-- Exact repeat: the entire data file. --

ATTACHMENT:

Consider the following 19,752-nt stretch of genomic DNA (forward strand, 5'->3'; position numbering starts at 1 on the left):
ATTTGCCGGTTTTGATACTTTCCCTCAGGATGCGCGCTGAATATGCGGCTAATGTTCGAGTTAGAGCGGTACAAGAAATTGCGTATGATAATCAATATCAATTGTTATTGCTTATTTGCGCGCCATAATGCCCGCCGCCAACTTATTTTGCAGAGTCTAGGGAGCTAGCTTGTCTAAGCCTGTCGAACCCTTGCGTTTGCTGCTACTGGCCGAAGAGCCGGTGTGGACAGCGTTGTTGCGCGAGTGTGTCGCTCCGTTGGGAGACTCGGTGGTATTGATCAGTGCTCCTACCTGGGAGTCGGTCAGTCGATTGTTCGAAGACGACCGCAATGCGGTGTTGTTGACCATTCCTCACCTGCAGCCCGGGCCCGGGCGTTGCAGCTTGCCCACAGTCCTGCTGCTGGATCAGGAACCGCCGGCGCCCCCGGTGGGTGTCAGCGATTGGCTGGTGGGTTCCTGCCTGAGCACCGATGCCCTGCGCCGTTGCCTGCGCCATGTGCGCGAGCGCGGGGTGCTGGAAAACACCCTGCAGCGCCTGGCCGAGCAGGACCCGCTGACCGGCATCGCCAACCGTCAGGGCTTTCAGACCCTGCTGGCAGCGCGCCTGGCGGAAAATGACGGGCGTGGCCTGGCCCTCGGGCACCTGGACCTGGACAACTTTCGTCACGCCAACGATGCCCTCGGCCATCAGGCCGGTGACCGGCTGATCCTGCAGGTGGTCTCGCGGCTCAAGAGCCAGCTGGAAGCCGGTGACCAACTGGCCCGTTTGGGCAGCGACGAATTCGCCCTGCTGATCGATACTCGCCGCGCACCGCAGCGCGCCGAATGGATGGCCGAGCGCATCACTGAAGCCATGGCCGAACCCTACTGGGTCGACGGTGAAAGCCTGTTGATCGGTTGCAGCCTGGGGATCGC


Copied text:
Consider the following 19,752-nt stretch of genomic DNA (forward strand, 5'->3'; position numbering starts at 1 on the left):
ATTTGCCGGTTTTGATACTTTCCCTCAGGATGCGCGCTGAATATGCGGCTAATGTTCGAGTTAGAGCGGTACAAGAAATTGCGTATGATAATCAATATCAATTGTTATTGCTTATTTGCGCGCCATAATGCCCGCCGCCAACTTATTTTGCAGAGTCTAGGGAGCTAGCTTGTCTAAGCCTGTCGAACCCTTGCGTTTGCTGCTACTGGCCGAAGAGCCGGTGTGGACAGCGTTGTTGCGCGAGTGTGTCGCTCCGTTGGGAGACTCGGTGGTATTGATCAGTGCTCCTACCTGGGAGTCGGTCAGTCGATTGTTCGAAGACGACCGCAATGCGGTGTTGTTGACCATTCCTCACCTGCAGCCCGGGCCCGGGCGTTGCAGCTTGCCCACAGTCCTGCTGCTGGATCAGGAACCGCCGGCGCCCCCGGTGGGTGTCAGCGATTGGCTGGTGGGTTCCTGCCTGAGCACCGATGCCCTGCGCCGTTGCCTGCGCCATGTGCGCGAGCGCGGGGTGCTGGAAAACACCCTGCAGCGCCTGGCCGAGCAGGACCCGCTGACCGGCATCGCCAACCGTCAGGGCTTTCAGACCCTGCTGGCAGCGCGCCTGGCGGAAAATGACGGGCGTGGCCTGGCCCTCGGGCACCTGGACCTGGACAACTTTCGTCACGCCAACGATGCCCTCGGCCATCAGGCCGGTGACCGGCTGATCCTGCAGGTGGTCTCGCGGCTCAAGAGCCAGCTGGAAGCCGGTGACCAACTGGCCCGTTTGGGCAGCGACGAATTCGCCCTGCTGATCGATACTCGCCGCGCACCGCAGCGCGCCGAATGGATGGCCGAGCGCATCACTGAAGCCATGGCCGAACCCTACTGGGTCGACGGTGAAAGCCTGTTGATCGGTTGCAGCCTGGGGATCGC